The gospel message itself—this message of love, redemption, grace, and mercy—was the main reason the church was disliked. Christians did find favor in some parts of the empire and modeled both courage and civility. But even Christianity at its best could not escape the scorn and punishment of the larger world. Then, as now, genuine faith in Christ was seen as strange and dangerous.

Christians today shouldn’t seek martyrdom, nor should we go out of our way to offend. There is much we can learn from Jesus about living in the tension of grace and truth. But let’s not fool ourselves into thinking we can avoid the cost of discipleship. The gospel itself is, at many points, at war with a fallen humanity.

What’s more, we tend to pick and choose which parts of “culture-warring” we like and dislike. Another quote from my piece:

Often when I hear people say we should take a break from the culture wars, I want to ask, “Which ones?” Every time Christians apply the gospel to their communities, they are, at some level, enaged in “culture warring.” They are bringing the kingdom of Christ to bear on the fallen world, corrupted by the enemy. It’s a battle of light against darkness.

The term “culture wars” typically evokes hotly contested issues like abortion, gay marriage, and religious liberty. But to engage less controversial issues like human poverty, animal cruelty, and immigration reform does not make one less of a culture warrior.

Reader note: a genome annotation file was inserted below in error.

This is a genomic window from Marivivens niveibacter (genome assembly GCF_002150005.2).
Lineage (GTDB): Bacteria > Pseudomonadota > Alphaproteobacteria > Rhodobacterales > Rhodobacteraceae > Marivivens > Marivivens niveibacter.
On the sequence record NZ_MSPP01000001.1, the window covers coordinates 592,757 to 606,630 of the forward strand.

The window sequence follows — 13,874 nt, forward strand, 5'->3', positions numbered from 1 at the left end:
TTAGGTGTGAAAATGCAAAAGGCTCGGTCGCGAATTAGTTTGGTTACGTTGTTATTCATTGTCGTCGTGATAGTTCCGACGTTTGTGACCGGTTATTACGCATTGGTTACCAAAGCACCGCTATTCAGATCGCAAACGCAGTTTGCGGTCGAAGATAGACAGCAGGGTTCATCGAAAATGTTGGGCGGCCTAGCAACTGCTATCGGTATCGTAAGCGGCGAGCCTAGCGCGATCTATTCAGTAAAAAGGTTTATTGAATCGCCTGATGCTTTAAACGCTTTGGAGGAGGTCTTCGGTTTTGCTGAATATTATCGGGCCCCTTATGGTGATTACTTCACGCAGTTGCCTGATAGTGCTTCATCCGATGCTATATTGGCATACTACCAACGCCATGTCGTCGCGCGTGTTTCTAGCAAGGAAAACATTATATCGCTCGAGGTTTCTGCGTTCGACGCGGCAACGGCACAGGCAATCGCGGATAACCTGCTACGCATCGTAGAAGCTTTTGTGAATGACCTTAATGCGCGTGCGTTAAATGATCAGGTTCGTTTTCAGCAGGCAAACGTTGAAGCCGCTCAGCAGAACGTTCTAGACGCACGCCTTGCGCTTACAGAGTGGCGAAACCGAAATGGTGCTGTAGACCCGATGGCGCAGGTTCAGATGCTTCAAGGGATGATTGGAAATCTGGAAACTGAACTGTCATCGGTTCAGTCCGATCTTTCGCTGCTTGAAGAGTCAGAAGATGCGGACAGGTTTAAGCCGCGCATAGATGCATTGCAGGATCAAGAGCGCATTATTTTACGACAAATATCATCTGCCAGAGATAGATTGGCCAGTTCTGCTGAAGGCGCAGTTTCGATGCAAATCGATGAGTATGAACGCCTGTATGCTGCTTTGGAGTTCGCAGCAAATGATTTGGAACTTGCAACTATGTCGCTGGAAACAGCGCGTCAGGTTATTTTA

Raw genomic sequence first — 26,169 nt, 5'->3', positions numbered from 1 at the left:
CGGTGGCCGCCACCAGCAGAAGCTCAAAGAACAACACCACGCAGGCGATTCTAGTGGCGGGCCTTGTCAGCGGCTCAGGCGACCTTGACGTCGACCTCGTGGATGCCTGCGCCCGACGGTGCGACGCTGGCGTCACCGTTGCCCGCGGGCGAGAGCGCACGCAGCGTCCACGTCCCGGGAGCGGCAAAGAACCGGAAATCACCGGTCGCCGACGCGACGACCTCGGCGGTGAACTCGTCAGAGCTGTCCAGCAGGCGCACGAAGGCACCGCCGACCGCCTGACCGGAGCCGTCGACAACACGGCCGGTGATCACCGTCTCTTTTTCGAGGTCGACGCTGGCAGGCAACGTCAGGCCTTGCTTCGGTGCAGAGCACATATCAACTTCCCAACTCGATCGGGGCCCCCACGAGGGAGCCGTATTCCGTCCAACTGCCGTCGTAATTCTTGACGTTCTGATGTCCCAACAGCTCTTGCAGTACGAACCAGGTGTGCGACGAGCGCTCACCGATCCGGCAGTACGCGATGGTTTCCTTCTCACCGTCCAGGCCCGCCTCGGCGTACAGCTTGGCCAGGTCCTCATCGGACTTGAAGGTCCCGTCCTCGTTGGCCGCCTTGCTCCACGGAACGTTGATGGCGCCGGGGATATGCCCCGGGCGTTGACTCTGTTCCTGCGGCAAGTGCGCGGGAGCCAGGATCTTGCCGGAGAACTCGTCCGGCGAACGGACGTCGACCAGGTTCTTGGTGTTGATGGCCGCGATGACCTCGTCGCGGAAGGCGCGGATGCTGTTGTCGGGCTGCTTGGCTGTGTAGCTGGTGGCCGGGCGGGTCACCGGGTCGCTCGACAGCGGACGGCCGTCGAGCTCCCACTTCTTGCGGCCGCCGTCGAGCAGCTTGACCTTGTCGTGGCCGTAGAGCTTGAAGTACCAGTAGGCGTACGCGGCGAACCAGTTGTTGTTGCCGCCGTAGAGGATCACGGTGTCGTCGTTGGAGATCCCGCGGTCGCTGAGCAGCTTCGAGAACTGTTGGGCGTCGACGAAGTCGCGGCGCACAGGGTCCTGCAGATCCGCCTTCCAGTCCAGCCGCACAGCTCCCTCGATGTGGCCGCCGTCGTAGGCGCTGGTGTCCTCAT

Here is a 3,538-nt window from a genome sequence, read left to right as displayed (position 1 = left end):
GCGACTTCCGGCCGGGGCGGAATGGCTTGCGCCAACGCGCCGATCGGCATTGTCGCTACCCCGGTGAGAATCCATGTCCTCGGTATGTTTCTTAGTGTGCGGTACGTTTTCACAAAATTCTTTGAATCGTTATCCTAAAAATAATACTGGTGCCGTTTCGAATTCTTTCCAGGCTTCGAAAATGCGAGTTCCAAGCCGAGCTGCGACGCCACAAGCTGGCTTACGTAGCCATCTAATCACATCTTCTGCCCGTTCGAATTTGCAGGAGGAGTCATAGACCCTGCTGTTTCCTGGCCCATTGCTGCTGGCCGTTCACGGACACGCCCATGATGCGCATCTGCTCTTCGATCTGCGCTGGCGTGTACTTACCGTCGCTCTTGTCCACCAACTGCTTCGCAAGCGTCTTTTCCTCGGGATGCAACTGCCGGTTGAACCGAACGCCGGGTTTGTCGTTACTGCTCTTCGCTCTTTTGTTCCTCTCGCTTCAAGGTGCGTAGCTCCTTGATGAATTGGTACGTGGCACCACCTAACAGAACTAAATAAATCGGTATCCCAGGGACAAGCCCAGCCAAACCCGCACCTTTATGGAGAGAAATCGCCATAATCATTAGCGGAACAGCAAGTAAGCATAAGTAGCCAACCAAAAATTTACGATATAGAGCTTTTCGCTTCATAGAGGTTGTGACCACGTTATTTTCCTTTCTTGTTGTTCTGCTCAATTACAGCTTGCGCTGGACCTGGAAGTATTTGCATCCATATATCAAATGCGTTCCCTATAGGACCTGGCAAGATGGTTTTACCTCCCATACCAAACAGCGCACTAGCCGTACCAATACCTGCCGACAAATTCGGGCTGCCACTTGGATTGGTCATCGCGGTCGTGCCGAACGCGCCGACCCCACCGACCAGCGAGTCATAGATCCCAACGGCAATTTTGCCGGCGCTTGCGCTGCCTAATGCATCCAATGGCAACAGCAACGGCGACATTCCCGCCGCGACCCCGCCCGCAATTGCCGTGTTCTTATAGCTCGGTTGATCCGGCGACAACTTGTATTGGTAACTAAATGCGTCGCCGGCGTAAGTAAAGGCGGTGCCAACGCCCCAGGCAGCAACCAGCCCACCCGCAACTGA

Imagine if every Christian took a year off from fighting human trafficking or racial injustice. Imagine if every Christian stopped advocating for urban renewal and prison reform. Imagine if Christians silenced their voices against persecution of religious minorities or the economic injustice of payday lending.

This is what a real culture war timeout looks like. But what kind of gospel would this be? That gospel stays within the four walls of the church, doesn’t motivate God’s people to love their neighbors, to care about human flourishing, to embody the ethics of the kingdom. That half-gospel is not the triumphant, world-altering good news Jesus delivered.

The result of such a timeout would be catastrophic. How many lives, created in the image of God, would suffer? What’s more, we’ve seen that no amount of good works guarantees peace with the “prince and power of the air.”

Of course, 1 Peter 3 helps us discern between opposition due to our own sinful engagement and opposition due to faithfulness to Scripture. We should constantly evaluate the way we speak, interact with arguments, and do activism. We should be known for our compassion and our love. But let’s not fall prey to the fiction that we can make the gospel palatable enough so as to be inoffensive. The gospel is always a stumbling block to those who don’t believe. It’s always strange to the ears of those who hear it the first time. It is this very distinctiveness that makes it compelling.